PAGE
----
The recently published Long-Term Reliability Assessment from the North American Electric Reliability Council (NERC) found that several areas of the U.S. and Canada risk falling below minimum capacity target levels within three years, as demand continues to outpace new supply. This risk of supply shortages requires action.

In addition to the usual solutions of more generation, transmission, and demand-side management, the required actions include increased attention to fuel supply and delivery—gas in particular—and the establishment of viable power pricing rules. Furthermore, a shift in mindset is needed, to a recognition that the power generation industry’s future market opportunity is not only in low-cost power but also in reliable power.

Fuel supply and delivery challenges

Natural gas supply or delivery interruptions can occur during extremely cold weather, when some gas pipelines are fully utilized to supply gas for home heating. Generating units whose fuel source can be interrupted can’t be counted as "available" capacity for meeting electricity demand requirements. These factors haven’t caused a widespread problem in the past, but the situation is changing rapidly. Almost half of the new power plants projected to be added through 2015 will be gas-fueled. Add all of this up, and it’s clear that we need more pipelines, we need delivery contracts that ensure the availability of these generating units, and we need them soon.

More pipeline capacity is only part of the answer. Gas suppliers don’t have to, and in many cases can’t, commit to building new pipelines without firm contracts for that service.

Power generators typically avoid firm gas transportation contracts because interruptible contracts are less expensive. In summer-peaking regions, purchasing year-round firm gas transportation to cover infrequent winter cold snaps may not be economically justified. But the risk of fuel interruption can be greatest in those cold months when high electricity demand coincides with high gas demand.

In essence, generators are taking the risk of flying standby rather than purchasing guaranteed, full-fare airline tickets. The difference is that, in the airline analogy, only the passenger suffers if he can’t get on his standby flight. In the power generation scenario, customers suffer. In extreme cases, our economy suffers too.

Some generators have addressed potential gas interruptions by making gas plants dual-fuel capable. But using oil, the likely alternative fuel, is expensive and raises environmental issues.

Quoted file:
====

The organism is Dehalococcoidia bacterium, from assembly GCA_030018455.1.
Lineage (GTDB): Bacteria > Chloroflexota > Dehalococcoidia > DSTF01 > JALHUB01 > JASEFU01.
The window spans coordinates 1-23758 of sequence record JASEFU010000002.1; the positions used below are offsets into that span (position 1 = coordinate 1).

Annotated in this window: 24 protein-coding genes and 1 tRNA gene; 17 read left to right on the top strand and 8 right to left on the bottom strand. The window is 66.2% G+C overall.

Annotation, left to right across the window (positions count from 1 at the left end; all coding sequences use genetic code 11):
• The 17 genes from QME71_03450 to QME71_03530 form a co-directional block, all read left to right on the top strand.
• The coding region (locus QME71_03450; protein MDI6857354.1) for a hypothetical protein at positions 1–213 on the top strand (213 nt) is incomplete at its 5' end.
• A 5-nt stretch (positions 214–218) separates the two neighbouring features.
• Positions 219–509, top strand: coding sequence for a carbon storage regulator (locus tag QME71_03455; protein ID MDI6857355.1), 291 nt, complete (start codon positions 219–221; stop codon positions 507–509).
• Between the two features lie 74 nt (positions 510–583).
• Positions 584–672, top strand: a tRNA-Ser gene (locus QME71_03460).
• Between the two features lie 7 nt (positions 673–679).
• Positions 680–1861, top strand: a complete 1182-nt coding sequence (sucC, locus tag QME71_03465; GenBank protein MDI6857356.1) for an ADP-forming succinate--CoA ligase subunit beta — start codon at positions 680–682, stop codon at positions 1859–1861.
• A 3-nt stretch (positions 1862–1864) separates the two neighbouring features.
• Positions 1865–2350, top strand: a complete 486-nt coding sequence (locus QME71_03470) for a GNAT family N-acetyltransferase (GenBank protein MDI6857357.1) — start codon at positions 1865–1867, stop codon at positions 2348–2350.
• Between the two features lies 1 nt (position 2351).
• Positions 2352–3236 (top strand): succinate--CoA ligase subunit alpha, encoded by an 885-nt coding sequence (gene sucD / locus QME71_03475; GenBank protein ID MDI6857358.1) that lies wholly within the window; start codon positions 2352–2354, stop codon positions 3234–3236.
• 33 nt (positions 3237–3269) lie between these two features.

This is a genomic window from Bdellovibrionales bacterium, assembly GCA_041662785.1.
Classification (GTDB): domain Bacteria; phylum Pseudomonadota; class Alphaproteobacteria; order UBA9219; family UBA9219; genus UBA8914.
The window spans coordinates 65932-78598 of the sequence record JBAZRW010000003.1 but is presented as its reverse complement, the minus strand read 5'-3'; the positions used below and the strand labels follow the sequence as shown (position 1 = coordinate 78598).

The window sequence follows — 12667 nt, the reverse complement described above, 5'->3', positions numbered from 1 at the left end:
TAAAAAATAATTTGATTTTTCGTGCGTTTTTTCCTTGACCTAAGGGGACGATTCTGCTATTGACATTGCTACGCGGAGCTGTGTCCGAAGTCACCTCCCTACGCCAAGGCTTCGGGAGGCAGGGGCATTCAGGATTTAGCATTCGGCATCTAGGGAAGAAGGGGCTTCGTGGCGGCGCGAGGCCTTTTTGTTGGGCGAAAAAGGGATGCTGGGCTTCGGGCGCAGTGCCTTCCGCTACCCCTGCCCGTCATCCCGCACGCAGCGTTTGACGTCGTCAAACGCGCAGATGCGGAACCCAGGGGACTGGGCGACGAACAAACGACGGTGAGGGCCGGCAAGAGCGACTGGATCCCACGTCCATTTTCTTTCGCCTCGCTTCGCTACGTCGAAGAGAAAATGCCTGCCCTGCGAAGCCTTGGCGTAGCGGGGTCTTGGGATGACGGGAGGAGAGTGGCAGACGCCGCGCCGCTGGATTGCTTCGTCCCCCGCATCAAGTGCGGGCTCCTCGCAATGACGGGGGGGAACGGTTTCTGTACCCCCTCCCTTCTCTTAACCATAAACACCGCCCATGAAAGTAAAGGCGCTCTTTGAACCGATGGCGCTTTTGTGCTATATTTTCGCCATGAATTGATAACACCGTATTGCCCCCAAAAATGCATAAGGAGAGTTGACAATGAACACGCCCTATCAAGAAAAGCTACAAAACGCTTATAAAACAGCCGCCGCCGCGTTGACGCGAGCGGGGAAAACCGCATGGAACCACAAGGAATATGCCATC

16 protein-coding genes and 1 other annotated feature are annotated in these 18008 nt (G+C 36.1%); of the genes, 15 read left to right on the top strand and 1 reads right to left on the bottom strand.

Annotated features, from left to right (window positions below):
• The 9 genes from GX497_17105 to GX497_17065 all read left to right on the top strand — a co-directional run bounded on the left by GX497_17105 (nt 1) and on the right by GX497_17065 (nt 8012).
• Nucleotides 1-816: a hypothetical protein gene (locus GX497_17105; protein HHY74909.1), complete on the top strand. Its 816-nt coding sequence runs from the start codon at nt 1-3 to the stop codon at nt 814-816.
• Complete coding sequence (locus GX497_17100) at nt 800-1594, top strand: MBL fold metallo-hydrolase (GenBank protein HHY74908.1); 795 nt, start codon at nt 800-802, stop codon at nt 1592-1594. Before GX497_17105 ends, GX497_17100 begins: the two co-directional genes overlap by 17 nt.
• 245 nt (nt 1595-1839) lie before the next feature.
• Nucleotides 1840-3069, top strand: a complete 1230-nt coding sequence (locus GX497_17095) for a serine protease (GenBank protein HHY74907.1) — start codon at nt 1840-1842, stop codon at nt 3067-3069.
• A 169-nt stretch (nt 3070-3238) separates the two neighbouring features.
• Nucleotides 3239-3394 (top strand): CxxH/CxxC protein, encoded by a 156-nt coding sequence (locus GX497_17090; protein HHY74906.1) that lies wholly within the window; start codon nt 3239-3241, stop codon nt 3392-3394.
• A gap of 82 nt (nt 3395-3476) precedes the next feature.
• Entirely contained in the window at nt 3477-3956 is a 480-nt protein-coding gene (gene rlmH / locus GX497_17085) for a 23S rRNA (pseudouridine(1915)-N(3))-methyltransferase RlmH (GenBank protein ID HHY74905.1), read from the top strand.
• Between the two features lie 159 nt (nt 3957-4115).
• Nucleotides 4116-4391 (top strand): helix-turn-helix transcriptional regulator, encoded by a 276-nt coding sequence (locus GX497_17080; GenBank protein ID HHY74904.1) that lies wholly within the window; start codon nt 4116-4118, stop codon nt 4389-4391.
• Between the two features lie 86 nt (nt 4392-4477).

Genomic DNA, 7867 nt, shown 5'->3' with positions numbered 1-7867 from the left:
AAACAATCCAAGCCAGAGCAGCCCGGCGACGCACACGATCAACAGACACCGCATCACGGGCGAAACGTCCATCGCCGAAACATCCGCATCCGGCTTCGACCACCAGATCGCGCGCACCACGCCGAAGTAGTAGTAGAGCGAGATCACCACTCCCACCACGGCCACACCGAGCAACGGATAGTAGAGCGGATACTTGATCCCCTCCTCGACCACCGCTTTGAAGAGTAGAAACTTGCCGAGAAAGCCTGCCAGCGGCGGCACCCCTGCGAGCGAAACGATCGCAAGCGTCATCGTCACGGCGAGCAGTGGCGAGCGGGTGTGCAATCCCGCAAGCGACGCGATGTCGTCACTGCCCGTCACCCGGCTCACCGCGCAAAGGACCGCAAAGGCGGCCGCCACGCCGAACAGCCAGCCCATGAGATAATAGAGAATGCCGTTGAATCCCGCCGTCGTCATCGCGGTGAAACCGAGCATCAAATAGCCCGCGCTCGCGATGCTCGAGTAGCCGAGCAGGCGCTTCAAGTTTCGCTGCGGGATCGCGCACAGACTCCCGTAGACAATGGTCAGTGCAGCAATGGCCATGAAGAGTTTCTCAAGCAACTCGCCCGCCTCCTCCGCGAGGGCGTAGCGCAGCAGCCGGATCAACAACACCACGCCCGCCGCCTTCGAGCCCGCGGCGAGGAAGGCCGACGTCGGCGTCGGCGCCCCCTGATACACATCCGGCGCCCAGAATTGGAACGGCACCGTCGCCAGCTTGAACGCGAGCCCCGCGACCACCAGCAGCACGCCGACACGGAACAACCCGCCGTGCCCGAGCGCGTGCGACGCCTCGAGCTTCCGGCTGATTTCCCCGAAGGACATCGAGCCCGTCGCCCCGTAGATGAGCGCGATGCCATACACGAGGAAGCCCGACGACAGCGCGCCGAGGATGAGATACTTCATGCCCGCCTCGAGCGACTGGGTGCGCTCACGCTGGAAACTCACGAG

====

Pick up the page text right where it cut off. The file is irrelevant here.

As the supply vs. demand picture tightens, more market operators have turned to incentives to ensure that power is available when demand is highest. Herein lies a taste of the more powerful and sustainable solution, which will require both regulation and market forces to have an industrywide impact.

The market responds

Federal regulators are beginning to put in place pricing policies that reflect the value of long-term reliability and firm, long-term contracts to the industry and consumers.

For example, the Federal Energy Regulatory Commission (FERC) recently approved an ISO New England market rule that requires power generators to make resources won in auction available to serve the regional grid when consumers most need electricity. If they don’t, they can lose a significant percentage of their monthly forward capacity market payment. The New York Independent System Operator and PJM Interconnection are establishing similar market rules.

These market operators have the right idea, and FERC is supporting them. Regulators and market operators need to do even more to provide effective price signals to make these longer-term commitments attractive to generators. Generators, for their part, need to help move things forward. The old way is no longer sufficient. It’s time for a new day in power generation.

A call for long-range thinking

NERC is not suggesting that generators sign money-losing contracts. Rather, we are making an operational statement based on fact: We need more power plants with fuel supply and delivery arrangements that will ensure that those plants are available when they’re most needed.

A reliable bulk power system is the shared responsibility of generators, electric and gas transmission companies, gas supply companies, NERC, the regional entities, and federal and state regulators. But generators hold in their hands the ability to put one very large piece of the solution in place: They can firm up gas supply and transportation (and electric transmission) contracts.

Let’s make 2007 the year that our industry shifts away from the past, tumultuous decade’s short-term planning strategy and returns to long-range thinking. With our eyes on the needs of the next decade and beyond, let’s act today to put in place the necessary market rules, contracts, and infrastructure that will eliminate the risk of supply shortages and preserve the reliability of the North American electric grid.

Rick Sergel is president and CEO of the North American Electric Reliability Council, which is the government-appointed electric reliability organization for the U.S., Canada, and part of Mexico, working to ensure that North America’s bulk power system is reliable, adequate, and secure.